The epic sci-fi series Babylon 5 was a unique experiment in the history of television. It was effectively a novel for television in five seasons, consisting of 110 episodes with a clear beginning, middle, and end. The first season introduces the main characters, headed this year by Commander Jeffery Sinclair (Michael O'Hare) and Security Chief Michael Garibaldi (Jerry Doyle), and familiarizes the audience with the unique environment of a five-mile-long space station in the year 2257. The first episode, "Midnight on the Firing Line," plays at a breathless pace, introducing Commander Susan Ivanova (Claudia Christian) and establishing the conflict between the Narn and Centauri races as represented by their ambassadors, G'Kar (Andreas Katsulas) and Londo Mollari (Peter Jurasik). B5 hits warp speed with a run of exceptional episodes building to the season finale. The two-part "Voice in the Wilderness" has Mars breaking into open revolt against Earth and the discovery of a "Great Machine" on the dead world Epsilon 3. Referencing 1950s sci-fi classic Forbidden Planet, the story leads to the superb time-travel-based "Babylon Squared." Season finale "Chrysalis" proves more than just the usual television cliffhanger, placing Minbari ambassador Delenn in conflict with her ruling Grey Council and forcing on her a decision that laid the groundwork for Babylon 5's eventually becoming a great love story.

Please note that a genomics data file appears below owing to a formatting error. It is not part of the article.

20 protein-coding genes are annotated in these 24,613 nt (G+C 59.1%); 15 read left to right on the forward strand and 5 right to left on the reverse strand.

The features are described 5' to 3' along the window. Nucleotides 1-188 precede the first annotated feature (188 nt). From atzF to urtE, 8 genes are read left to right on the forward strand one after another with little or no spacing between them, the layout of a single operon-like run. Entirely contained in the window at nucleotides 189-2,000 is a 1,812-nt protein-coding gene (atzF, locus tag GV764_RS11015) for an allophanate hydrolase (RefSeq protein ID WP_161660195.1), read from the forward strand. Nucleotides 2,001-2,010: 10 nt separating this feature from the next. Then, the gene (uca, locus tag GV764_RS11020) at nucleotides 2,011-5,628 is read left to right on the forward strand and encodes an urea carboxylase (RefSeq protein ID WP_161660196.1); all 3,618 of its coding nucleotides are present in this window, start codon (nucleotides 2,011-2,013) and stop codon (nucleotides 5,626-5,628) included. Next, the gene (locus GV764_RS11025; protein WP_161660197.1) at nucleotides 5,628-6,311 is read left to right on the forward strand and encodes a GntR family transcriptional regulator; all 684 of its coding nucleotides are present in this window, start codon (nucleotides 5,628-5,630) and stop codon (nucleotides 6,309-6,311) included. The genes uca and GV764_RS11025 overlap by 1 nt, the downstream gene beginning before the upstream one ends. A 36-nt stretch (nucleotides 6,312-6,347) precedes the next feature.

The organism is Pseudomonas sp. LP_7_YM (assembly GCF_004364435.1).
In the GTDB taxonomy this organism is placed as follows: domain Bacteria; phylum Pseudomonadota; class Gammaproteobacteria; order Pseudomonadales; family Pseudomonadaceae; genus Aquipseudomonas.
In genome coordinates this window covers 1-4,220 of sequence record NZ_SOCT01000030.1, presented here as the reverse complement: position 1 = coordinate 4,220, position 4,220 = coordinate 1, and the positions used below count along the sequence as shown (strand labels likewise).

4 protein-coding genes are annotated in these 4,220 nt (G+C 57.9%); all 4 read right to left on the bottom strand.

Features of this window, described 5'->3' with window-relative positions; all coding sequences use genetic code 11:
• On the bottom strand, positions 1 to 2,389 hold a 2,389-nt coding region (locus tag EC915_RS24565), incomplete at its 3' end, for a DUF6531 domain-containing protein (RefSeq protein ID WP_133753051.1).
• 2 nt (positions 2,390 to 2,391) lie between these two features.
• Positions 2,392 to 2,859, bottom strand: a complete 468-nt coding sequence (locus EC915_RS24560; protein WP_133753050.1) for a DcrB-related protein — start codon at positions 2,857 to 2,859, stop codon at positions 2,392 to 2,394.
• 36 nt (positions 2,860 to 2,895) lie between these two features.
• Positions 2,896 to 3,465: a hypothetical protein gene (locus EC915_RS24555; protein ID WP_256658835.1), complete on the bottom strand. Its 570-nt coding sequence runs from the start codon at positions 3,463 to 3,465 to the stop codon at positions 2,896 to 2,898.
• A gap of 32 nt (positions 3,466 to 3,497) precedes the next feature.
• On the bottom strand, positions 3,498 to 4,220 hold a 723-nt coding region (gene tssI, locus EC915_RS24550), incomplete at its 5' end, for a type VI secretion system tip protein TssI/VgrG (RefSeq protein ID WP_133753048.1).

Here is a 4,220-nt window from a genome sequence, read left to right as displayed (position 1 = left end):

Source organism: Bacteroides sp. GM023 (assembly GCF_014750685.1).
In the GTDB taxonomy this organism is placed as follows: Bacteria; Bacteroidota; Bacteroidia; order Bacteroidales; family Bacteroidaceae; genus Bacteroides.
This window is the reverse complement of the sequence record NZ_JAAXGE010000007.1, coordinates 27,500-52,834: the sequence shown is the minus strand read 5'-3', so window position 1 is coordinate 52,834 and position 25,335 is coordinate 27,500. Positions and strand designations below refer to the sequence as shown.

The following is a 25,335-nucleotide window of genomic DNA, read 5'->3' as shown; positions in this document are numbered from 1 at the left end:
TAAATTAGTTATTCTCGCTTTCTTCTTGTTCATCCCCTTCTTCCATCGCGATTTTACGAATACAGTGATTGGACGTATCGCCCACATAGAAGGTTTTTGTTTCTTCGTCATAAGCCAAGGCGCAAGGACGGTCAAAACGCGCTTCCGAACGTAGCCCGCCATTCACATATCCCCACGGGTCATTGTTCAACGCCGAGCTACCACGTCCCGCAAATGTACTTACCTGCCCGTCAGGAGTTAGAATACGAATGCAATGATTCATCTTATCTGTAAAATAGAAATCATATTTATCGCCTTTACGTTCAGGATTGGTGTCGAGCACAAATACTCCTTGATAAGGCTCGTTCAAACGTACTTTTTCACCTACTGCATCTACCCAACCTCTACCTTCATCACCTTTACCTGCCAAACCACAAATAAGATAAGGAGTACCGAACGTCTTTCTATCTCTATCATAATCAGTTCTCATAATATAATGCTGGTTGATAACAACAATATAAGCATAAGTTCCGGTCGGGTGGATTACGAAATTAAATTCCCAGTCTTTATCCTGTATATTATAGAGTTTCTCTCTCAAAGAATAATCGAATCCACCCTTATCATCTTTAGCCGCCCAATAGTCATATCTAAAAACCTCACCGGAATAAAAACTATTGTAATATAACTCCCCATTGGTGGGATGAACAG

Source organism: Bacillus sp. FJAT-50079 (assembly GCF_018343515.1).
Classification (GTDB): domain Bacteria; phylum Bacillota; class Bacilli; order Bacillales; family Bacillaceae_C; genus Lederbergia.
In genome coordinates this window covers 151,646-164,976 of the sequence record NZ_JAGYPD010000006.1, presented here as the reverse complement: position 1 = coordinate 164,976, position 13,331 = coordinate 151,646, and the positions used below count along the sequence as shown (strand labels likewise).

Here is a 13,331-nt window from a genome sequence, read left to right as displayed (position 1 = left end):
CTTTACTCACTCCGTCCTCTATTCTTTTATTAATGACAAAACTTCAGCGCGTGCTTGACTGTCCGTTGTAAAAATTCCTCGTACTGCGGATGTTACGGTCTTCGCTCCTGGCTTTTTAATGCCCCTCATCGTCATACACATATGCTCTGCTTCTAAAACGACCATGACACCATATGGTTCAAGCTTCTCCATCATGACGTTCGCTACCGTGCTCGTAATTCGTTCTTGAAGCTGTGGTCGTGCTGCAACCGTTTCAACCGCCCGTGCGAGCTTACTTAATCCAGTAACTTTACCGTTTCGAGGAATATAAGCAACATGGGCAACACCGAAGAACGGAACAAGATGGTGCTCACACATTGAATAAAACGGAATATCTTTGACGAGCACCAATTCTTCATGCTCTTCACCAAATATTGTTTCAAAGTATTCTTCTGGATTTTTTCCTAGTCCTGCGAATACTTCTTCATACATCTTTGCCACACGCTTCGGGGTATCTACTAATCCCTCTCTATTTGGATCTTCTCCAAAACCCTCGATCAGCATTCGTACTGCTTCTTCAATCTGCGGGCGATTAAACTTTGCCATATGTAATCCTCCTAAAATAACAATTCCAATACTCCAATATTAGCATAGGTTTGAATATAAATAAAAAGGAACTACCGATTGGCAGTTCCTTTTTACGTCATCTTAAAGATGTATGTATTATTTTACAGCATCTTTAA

Delenn's future love interest, Captain John Sheridan (Bruce Boxleitner) arrived on Babylon 5 in the first episode of season 2, "Points of Departure." The show marked the handing over of command of B5 to Sheridan from Commander Jeffery Sinclair, actor Michael O'Hare becoming a victim of studio politicians who wanted a bigger star in the leading role. "Revelations" explains that Sheridan's wife, Anna, died during an archaeological survey of the world Z'ha'dum, the name being just one of many references to Tolkien's The Lord of the Rings (the bridge at Khazad-Dum). "The Coming of Shadows" proved to be Babylon 5's finest hour to date, and in "In the Shadow of Z'ha'dum," Sheridan learns that Morden was on the ship on which Anna died. Three exceptional shows conclude the season. The Narn-Centauri war escalates in "The Long, Twilight Struggle," Sheridan faces a most unusual ordeal in "Comes the Inquisitor," and in "The Fall of Night" all hope of peace is shattered as a nerve-racking assassination attempt reveals a startling secret about Ambassador Kosh. --Gary S. Dalkin